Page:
NASCAR fans are known for their brand loyalty, which advertisers love. But especially after recent events, companies such as Wal-Mart and Amazon have distanced themselves from the Confederate flag. Many NASCAR fans don’t take those moves lightly. “Rebellion runs deep in NASCAR’s soul,” Jay Busbee, author of the upcoming book “Earnhardt Nation,” wrote on Yahoo Sports. “NASCAR’s earliest drivers were bootleggers, and its earliest fans were only a generation or two removed from Confederate soldiers. The rebel flag was a pervasive NASCAR image for decades, used even as a promotional tool for the sport.”
An online search turns up programs featuring the Confederate flag on the cover from races in the 1970s with names such as the Southern 500, the Rebel 500 and the Dixie 500. On a message board, a fan upset with NASCAR’s position on the Confederate flag posted photos of Frank “Rebel” Mundy, a driver from the 1950s who had the flag painted on the side of his car. “The flag has been around NASCAR since (founder) ‘Big Bill’ France started consolidating racing circuits in the 1940s,” Newman said.
But he said NASCAR has since shifted gears “from seeing the flag as a marketing tool to an obstacle for market expansion.”
NASCAR has had diversity programs for years. It has a web page devoted to it. As far back as 2003, it had a program for about 75 minority high school and college students at what was then called Indianapolis Raceway Park, now Lucas Oil Raceway. In 2005, Brian France, NASCAR’s CEO and grandson of its founder, said on “60 Minutes” on CBS that the Confederate flag is “not a flag I look at with anything favorable.” There’s a business risk in taking that position, which NASCAR hopes will be offset by money coming in from new fans and sponsors.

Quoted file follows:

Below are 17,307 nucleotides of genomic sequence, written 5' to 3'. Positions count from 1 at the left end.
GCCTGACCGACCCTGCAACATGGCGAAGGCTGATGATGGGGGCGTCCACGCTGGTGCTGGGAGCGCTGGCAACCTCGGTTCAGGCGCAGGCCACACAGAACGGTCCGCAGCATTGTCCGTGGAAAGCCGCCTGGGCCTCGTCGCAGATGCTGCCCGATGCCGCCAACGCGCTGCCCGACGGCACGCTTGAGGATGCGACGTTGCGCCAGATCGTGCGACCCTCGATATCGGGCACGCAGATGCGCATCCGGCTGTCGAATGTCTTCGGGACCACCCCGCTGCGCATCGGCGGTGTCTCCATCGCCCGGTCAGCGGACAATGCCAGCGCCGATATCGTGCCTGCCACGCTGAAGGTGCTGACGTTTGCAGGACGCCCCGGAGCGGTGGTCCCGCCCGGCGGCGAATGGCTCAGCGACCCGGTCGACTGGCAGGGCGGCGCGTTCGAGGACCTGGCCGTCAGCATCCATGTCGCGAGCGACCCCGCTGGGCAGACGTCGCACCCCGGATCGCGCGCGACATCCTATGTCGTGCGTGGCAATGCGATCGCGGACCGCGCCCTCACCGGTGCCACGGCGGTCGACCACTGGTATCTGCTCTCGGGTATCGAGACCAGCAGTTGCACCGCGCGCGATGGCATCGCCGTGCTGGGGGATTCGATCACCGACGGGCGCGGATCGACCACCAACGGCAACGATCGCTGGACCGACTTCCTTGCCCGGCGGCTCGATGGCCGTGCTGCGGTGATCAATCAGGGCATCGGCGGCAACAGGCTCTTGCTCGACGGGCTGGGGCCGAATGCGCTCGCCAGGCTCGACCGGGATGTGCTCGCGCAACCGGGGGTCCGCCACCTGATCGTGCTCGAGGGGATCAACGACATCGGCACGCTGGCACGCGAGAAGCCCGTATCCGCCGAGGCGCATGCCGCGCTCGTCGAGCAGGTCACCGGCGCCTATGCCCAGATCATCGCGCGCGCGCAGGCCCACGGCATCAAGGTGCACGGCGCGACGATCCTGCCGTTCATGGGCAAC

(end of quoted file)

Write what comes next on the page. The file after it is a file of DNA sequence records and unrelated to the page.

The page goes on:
“I suspect that will not be the case in the short run, and that NASCAR knows this,” Newman said, “which in some ways makes the policy and NASCAR’s actions more laudable.”
NASCAR has raced at IMS since 1994, but Sunday is the first race since the request that fans leave behind their Confederate flags. Boles said IMS would not make an issue out of fans’ clothing if it has the flag because “I’m not going to legislate T-shirts.” He did, however, say that any flag obstructing someone’s view of the race would not be allowed.
IMS owns campgrounds around the track, but a spokesman said there are no plans on “policing them” for Confederate flags. Officially licensed merchandise can’t have the flag on it, but, the spokesman said, “We can’t control what other non-licensed vendors do.” While tracks at other NASCAR races this month had a program where people could exchange their Confederate flag for an American flag or racing team flag, there will be no such program at IMS this weekend. Boles said those programs were not popular, which news accounts confirm.
The Brickyard 400 will be NASCAR’s fourth race since the announcement about the Confederate flag.
“I don’t know what to expect,” Boles said. “I just really don’t believe it’s going to be an issue with our fans. If we get to a point where somebody’s there to cause an issue with it, I’m happy to have a conversation and explain the sensitivities.”
Contact Mark Alesia at (317) 444-6311. Follow him on Twitter: @markalesia.